Deliberative Democracy as Dispute Resolution: Conflict, Interests, and Reasons
Hiro N. Aragaki
Loyola Law School (Los Angeles)
September 29, 2009
Ohio State Journal on Dispute Resolution, Vol. 24, No. 3, p. 406, 2009
In recent years, there has been a growing recognition of the congruence between deliberative democracy and interest-based dispute resolution (or “IBDR”). To the IBDR community (of which I consider myself a part), these developments tell a larger story about IBDR’s social and political calling. Not satisfied with Owen Fiss’s famous critique of alternative dispute resolution as appropriate only for “quarrels between neighbors” and the like, IBDR theorists have sought to demonstrate the relevance of their discipline for broader questions about democratic citizenship and political design.
Deliberative democracy, broadly conceived, has for some time been viewed as IBDR’s natural ally in these and similar efforts. Both plainly emphasize the value of participatory, dialogic processes predicated on mutual respect and cooperation. And at first glance, both appear to believe in the benefits of interest-based problem solving. The perception of such common origins and normative commitments has generated a tremendous amount of optimism-especially from the IBDR side-about the potential for cross-pollination and collaboration between the two fields.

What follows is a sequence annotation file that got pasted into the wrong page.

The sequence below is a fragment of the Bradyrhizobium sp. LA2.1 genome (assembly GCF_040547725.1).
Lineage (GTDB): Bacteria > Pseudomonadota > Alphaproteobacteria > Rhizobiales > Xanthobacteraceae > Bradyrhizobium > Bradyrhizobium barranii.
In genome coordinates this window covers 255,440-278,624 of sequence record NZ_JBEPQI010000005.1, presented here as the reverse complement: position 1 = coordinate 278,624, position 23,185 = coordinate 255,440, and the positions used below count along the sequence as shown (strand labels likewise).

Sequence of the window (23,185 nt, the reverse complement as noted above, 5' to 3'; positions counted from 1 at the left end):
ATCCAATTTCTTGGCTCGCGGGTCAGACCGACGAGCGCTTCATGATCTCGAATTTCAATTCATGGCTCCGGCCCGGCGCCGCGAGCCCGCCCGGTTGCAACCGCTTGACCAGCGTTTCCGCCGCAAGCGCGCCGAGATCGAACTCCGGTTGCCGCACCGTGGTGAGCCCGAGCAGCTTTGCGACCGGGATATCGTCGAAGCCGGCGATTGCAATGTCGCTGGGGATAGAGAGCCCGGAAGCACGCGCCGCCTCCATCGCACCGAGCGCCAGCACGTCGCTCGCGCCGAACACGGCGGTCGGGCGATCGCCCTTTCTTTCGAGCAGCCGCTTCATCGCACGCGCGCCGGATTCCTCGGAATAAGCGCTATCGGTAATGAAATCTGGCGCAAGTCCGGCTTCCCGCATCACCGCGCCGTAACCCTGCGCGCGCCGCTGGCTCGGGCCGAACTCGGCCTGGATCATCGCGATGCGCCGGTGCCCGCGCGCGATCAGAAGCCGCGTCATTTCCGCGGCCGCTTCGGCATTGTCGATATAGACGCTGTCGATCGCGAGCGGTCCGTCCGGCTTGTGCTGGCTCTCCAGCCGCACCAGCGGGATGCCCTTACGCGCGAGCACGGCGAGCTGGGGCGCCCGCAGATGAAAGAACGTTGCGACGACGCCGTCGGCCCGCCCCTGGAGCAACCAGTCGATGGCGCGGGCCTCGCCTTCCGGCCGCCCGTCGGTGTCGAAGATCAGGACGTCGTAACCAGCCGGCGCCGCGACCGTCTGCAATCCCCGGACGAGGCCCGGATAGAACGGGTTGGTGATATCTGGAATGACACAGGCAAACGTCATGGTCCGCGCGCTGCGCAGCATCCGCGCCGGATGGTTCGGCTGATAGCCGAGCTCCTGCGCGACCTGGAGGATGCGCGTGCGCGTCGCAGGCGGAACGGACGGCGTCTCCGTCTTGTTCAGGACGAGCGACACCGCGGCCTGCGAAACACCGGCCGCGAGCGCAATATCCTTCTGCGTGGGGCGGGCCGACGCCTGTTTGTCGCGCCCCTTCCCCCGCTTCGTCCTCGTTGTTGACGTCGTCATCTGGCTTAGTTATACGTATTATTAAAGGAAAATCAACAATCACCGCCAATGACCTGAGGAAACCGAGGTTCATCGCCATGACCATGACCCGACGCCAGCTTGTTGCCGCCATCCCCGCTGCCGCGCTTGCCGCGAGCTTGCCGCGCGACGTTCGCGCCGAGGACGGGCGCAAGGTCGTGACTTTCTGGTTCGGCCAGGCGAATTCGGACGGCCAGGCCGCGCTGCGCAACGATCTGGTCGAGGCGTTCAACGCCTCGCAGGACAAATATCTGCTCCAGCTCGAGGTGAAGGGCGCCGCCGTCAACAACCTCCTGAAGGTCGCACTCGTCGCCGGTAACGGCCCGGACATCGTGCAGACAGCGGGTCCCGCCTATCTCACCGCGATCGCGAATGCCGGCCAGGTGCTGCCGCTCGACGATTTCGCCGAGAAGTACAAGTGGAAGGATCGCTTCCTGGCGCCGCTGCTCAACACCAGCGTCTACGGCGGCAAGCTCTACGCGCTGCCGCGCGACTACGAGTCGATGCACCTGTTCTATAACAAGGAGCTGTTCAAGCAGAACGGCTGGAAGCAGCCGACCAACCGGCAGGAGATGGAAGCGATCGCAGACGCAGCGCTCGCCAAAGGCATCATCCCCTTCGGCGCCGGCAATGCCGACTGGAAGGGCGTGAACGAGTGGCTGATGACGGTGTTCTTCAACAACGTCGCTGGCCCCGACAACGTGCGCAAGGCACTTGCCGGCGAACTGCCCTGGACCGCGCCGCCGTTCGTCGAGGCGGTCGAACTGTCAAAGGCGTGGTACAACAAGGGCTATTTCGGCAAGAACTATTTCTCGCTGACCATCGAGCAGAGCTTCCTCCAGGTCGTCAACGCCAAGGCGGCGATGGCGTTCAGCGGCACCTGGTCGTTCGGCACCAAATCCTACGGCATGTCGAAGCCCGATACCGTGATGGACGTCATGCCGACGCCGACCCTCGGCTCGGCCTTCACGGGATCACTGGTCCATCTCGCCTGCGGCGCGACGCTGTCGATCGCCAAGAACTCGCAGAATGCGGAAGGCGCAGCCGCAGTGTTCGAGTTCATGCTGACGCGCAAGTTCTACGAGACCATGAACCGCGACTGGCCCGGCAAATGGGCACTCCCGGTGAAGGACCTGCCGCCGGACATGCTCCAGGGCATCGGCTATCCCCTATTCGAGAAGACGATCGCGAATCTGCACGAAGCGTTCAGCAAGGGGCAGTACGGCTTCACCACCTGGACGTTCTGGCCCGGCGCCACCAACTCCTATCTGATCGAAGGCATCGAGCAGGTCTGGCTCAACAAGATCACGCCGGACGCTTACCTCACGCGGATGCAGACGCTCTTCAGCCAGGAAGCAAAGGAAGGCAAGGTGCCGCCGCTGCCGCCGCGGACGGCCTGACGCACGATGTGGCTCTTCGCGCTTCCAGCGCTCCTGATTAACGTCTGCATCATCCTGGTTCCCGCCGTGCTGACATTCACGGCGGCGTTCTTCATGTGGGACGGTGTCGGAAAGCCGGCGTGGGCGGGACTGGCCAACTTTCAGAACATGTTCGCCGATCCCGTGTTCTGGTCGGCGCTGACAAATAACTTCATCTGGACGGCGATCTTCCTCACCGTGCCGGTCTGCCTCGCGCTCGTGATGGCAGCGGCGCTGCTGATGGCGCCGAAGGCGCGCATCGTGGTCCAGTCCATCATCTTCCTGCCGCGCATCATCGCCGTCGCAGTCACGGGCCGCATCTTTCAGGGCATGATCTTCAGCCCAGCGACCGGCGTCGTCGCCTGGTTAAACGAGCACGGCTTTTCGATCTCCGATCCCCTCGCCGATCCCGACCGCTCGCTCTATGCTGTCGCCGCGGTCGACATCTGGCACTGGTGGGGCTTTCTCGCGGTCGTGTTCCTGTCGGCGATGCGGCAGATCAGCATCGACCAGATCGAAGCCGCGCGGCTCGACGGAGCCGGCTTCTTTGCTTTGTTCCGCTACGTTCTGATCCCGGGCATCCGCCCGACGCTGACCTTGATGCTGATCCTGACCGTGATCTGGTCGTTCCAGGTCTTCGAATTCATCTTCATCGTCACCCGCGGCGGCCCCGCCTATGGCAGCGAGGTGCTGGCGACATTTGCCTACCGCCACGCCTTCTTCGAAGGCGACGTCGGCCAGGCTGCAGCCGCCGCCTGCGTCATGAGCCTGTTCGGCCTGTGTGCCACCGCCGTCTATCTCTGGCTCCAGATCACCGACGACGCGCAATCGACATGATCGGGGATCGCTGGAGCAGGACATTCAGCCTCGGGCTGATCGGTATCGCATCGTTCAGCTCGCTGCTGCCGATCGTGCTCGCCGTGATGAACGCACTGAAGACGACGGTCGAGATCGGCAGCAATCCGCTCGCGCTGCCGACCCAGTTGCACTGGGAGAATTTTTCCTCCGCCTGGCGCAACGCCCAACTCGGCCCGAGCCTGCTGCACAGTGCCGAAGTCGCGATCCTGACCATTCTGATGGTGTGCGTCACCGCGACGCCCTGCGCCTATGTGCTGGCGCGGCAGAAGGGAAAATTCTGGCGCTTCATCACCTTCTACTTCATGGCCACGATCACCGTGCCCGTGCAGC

But in our enthusiasm to celebrate the synergy between IBDR and deliberative democracy, it strikes me that we may have failed to grapple with some foundational questions about the significant differences that set them apart. Is it so clear, for example, that deliberative democracy is a scaled-up model of dispute resolution - a sort of dispute resolution “writ large”‘ Do both fields regard interest-based problem solving in compatible ways‘ Many have posed these questions, but few have offered any detailed answers. This article focuses on IBDR and deliberative democracy’s differing orientations to conflict as a way to begin thinking more seriously about some of these questions.
Number of Pages in PDF File: 73
Keywords: Negotiation, Alternative Dispute Resolution, Consensus Building, Democracy, Political Theory, Law
Date posted: September 30, 2009
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